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Cost effectiveness of ward based non-invasive ventilation for acute exacerbations of chronic obstructive pulmonary disease: economic analysis of randomised controlled trial

BMJ 2003; 326 doi: https://doi.org/10.1136/bmj.326.7396.956 (Published 03 May 2003) Cite this as: BMJ 2003;326:956
  1. P K Plant (paul.plant{at}leedsth.nhs.uk), consultant physician in respiratory medicinea,
  2. J L Owen, respiratory nurse specialista,
  3. S Parrott, lecturer in halth economicsb,
  4. M W Elliott, consultant in respiratory medicinea
  1. a Department of Respiratory Medicine, St James's University Hospital, Leeds LS9 7TF
  2. b Centre for Health Economics, University of York, York YO10 5DD
  1. Correspondence to: P K Plant
  • Accepted 6 March 2003

Abstract

Objective: To evaluate the cost effectiveness of standard treatment with and without the addition of ward based non-invasive ventilation in patients admitted to hospital with an acute exacerbation of chronic obstructive pulmonary disease.

Design: Incremental cost effectiveness analysis of a randomised controlled trial.

Setting: Medical wards in 14 hospitals in the United Kingdom.

Participants: The trial comprised 236 patients admitted to hospital with an acute exacerbation of chronic obstructive pulmonary disease and mild to moderate acidosis (pH 7.25-7.35) secondary to respiratory failure. The economic analysis compared the costs of treatment that these patients received after randomisation.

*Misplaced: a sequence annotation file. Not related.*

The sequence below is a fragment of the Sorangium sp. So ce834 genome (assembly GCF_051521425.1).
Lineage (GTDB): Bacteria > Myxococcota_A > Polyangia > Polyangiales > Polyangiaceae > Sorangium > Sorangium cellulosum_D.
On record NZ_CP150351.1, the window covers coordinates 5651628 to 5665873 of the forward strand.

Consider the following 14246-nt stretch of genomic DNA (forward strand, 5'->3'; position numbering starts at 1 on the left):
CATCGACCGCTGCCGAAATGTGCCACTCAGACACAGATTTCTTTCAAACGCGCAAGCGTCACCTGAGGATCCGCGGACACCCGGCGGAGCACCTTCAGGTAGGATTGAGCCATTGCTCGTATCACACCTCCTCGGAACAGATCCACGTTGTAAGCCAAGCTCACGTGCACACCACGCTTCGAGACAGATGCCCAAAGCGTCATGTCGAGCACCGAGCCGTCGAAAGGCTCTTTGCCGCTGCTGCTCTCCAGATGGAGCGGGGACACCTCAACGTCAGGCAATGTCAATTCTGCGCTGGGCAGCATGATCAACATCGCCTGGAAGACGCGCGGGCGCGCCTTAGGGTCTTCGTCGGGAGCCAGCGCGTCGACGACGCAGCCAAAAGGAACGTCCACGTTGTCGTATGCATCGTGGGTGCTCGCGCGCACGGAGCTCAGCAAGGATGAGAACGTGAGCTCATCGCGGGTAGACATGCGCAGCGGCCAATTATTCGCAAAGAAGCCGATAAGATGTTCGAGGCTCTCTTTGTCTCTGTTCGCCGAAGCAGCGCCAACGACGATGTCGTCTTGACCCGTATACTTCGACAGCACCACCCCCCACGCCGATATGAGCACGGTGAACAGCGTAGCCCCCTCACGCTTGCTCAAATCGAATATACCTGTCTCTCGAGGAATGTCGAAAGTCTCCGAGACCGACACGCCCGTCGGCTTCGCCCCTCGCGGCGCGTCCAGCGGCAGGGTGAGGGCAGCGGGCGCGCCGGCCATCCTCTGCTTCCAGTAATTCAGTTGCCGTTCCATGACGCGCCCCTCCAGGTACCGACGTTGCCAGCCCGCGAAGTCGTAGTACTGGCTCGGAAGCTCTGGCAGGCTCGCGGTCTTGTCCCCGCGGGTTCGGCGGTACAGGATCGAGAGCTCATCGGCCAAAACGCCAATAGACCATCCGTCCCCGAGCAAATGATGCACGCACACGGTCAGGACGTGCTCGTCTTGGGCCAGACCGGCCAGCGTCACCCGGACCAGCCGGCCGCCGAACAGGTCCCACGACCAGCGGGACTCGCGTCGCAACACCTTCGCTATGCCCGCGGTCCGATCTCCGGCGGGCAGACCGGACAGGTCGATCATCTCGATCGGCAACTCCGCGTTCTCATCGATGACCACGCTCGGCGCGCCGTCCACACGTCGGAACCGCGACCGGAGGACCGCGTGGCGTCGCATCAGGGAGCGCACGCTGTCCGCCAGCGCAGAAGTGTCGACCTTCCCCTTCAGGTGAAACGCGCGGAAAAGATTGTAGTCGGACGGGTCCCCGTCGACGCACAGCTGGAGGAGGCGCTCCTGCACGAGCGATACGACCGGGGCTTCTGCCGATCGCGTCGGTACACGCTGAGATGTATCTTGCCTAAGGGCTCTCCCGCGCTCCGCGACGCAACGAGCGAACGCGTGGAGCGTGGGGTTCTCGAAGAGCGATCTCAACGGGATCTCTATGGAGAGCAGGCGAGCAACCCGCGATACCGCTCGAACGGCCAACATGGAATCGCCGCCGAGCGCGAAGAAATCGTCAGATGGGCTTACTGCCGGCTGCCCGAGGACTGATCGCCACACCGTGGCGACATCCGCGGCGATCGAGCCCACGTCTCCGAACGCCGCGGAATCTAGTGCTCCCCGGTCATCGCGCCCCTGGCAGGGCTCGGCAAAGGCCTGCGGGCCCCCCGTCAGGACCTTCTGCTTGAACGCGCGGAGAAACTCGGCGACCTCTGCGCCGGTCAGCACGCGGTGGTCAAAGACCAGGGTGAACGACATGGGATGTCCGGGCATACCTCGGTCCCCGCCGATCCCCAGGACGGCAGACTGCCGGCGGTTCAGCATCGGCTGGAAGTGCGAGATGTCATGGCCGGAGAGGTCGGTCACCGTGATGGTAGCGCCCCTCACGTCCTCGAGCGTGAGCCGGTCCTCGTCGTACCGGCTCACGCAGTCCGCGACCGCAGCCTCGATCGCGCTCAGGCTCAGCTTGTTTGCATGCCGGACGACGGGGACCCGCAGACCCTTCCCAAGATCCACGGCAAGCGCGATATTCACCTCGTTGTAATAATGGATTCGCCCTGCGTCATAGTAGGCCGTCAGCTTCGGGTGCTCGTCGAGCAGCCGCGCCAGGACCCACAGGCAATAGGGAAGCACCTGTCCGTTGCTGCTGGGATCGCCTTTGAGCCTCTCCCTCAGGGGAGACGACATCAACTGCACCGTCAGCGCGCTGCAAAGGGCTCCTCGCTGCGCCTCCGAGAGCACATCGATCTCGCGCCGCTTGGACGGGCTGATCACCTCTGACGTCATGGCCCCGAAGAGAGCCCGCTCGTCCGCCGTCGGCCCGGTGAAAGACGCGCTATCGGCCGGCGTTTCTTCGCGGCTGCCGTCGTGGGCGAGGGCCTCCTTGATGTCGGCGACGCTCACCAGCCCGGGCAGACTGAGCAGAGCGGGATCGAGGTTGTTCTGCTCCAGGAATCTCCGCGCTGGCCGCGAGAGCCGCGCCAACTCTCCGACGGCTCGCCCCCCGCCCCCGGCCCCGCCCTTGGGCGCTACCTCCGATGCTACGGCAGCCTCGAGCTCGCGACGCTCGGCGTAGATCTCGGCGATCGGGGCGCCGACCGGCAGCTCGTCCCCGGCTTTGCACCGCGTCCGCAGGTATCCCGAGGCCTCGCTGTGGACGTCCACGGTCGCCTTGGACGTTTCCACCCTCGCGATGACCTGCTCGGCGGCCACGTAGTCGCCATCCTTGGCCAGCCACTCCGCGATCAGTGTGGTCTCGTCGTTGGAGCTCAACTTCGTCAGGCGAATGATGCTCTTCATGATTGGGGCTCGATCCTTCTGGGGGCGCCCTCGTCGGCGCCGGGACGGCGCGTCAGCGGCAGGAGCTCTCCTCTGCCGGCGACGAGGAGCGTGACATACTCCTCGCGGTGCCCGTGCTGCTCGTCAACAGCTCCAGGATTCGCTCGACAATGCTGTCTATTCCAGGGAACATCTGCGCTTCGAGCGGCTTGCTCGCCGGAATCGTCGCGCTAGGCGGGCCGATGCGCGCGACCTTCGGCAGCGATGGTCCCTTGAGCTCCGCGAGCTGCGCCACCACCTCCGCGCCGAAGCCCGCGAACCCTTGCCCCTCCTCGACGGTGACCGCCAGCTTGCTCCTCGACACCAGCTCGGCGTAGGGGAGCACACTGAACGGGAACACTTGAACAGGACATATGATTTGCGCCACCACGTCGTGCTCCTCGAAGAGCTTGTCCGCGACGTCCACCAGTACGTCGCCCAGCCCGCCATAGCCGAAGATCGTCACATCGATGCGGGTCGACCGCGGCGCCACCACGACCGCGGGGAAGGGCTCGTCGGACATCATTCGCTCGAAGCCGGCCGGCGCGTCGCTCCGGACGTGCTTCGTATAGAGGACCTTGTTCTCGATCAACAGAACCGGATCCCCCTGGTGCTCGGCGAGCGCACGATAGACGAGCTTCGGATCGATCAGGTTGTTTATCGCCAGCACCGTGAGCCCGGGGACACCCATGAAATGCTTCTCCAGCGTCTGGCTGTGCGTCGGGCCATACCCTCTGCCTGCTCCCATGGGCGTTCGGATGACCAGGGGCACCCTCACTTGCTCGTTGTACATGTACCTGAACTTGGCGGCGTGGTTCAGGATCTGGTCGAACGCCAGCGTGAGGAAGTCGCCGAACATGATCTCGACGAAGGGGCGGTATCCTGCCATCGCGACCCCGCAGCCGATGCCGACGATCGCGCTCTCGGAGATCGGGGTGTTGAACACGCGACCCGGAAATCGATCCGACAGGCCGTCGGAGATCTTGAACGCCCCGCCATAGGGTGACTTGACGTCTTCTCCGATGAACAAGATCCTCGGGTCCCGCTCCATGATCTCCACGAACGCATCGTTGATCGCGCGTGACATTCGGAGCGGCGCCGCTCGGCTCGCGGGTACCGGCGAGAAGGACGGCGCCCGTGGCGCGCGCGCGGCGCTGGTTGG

Main outcome measure: Incremental cost per in-hospital death.

Results: 24/118 died in the group receiving standard treatment and 12/118 in the group receiving non-invasive ventilation (P=0.05). Allocation to the group receiving non-invasive ventilation was associated with a reduction in costs of £49 362 ($78 741; €73 109), mainly through reduced use of intensive care units. The incremental cost effectiveness ratio was −£645 per death avoided (95% confidence interval −£2310 to £386), indicating a dominant (more effective and less costly) strategy. Modelling of these data indicates that a typical UK hospital providing a non-invasive ventilation service will avoid six deaths and three to nine admissions to intensive care units per year, with an associated cost reduction of £12 000–53 000 per year.

Conclusions: Non-invasive ventilation is a highly cost effective treatment that both reduced total costs and improved mortality in hospital.

What is already known on this topic

What is already known on this topic Non-invasive ventilation reduces the need for intubation and mortality in hospital in patients with acute exacerbations of chronic obstructive pulmonary disease and acute respiratory failure

The procedure is feasible in the ward or intensive care environment

What this study adds

What this study adds Non-invasive ventilation given on wards reduces the need for intubation by 44% and halves mortality in hospital in patients with chronic obstructive pulmonary disease and mild to moderate acidosis

The early use of non-invasive ventilation on the ward reduces costs and improves outcomes compared with traditional medical treatment

The main cost saving is in preventing the use of intensive care facilities

Footnotes

  • Funding Northern and Yorkshire NHS Executive. Ventilators loaned by ResMed (UK).

  • Competing interests MWE receives research funding from ResMed (UK).

  • Ethical approval: The study was approved by the multicentre research ethics committee South West Thames and the local research ethics committees from the centres.

  • Accepted 6 March 2003
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